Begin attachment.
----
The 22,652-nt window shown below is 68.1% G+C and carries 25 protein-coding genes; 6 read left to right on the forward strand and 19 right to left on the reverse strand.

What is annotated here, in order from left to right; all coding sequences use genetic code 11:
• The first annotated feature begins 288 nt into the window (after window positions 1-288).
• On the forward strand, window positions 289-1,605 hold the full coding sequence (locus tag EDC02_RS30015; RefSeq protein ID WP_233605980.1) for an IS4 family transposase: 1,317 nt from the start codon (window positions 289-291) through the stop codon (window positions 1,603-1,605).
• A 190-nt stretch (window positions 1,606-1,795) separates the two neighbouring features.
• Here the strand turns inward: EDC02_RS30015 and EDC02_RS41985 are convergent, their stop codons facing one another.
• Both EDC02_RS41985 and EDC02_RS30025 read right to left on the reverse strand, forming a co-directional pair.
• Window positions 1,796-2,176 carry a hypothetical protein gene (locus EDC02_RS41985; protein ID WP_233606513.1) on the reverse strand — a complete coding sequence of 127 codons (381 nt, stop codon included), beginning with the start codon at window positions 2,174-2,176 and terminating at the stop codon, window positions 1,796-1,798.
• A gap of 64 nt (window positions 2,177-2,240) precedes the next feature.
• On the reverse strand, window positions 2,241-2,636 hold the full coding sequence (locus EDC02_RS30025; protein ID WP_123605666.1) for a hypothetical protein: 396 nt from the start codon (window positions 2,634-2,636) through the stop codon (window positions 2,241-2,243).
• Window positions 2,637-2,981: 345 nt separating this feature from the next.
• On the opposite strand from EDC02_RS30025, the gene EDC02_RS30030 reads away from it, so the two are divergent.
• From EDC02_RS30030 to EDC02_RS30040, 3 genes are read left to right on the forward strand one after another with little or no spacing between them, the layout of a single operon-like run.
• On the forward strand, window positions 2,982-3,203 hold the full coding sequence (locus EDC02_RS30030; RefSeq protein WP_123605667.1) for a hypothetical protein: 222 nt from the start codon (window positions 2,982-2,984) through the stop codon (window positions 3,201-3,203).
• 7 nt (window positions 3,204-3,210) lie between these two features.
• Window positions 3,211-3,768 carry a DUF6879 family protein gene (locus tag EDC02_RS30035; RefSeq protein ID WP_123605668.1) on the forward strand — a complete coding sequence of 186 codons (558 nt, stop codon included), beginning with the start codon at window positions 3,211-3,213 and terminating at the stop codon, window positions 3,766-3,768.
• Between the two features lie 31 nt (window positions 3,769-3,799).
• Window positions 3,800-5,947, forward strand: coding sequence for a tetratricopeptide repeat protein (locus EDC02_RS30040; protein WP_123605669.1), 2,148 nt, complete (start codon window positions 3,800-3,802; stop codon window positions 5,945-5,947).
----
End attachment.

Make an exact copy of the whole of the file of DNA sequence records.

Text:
The 22,652-nt window shown below is 68.1% G+C and carries 25 protein-coding genes; 6 read left to right on the forward strand and 19 right to left on the reverse strand.

What is annotated here, in order from left to right; all coding sequences use genetic code 11:
• The first annotated feature begins 288 nt into the window (after window positions 1-288).
• On the forward strand, window positions 289-1,605 hold the full coding sequence (locus tag EDC02_RS30015; RefSeq protein ID WP_233605980.1) for an IS4 family transposase: 1,317 nt from the start codon (window positions 289-291) through the stop codon (window positions 1,603-1,605).
• A 190-nt stretch (window positions 1,606-1,795) separates the two neighbouring features.
• Here the strand turns inward: EDC02_RS30015 and EDC02_RS41985 are convergent, their stop codons facing one another.
• Both EDC02_RS41985 and EDC02_RS30025 read right to left on the reverse strand, forming a co-directional pair.
• Window positions 1,796-2,176 carry a hypothetical protein gene (locus EDC02_RS41985; protein ID WP_233606513.1) on the reverse strand — a complete coding sequence of 127 codons (381 nt, stop codon included), beginning with the start codon at window positions 2,174-2,176 and terminating at the stop codon, window positions 1,796-1,798.
• A gap of 64 nt (window positions 2,177-2,240) precedes the next feature.
• On the reverse strand, window positions 2,241-2,636 hold the full coding sequence (locus EDC02_RS30025; protein ID WP_123605666.1) for a hypothetical protein: 396 nt from the start codon (window positions 2,634-2,636) through the stop codon (window positions 2,241-2,243).
• Window positions 2,637-2,981: 345 nt separating this feature from the next.
• On the opposite strand from EDC02_RS30025, the gene EDC02_RS30030 reads away from it, so the two are divergent.
• From EDC02_RS30030 to EDC02_RS30040, 3 genes are read left to right on the forward strand one after another with little or no spacing between them, the layout of a single operon-like run.
• On the forward strand, window positions 2,982-3,203 hold the full coding sequence (locus EDC02_RS30030; RefSeq protein WP_123605667.1) for a hypothetical protein: 222 nt from the start codon (window positions 2,982-2,984) through the stop codon (window positions 3,201-3,203).
• 7 nt (window positions 3,204-3,210) lie between these two features.
• Window positions 3,211-3,768 carry a DUF6879 family protein gene (locus tag EDC02_RS30035; RefSeq protein ID WP_123605668.1) on the forward strand — a complete coding sequence of 186 codons (558 nt, stop codon included), beginning with the start codon at window positions 3,211-3,213 and terminating at the stop codon, window positions 3,766-3,768.
• Between the two features lie 31 nt (window positions 3,769-3,799).
• Window positions 3,800-5,947, forward strand: coding sequence for a tetratricopeptide repeat protein (locus EDC02_RS30040; protein WP_123605669.1), 2,148 nt, complete (start codon window positions 3,800-3,802; stop codon window positions 5,945-5,947).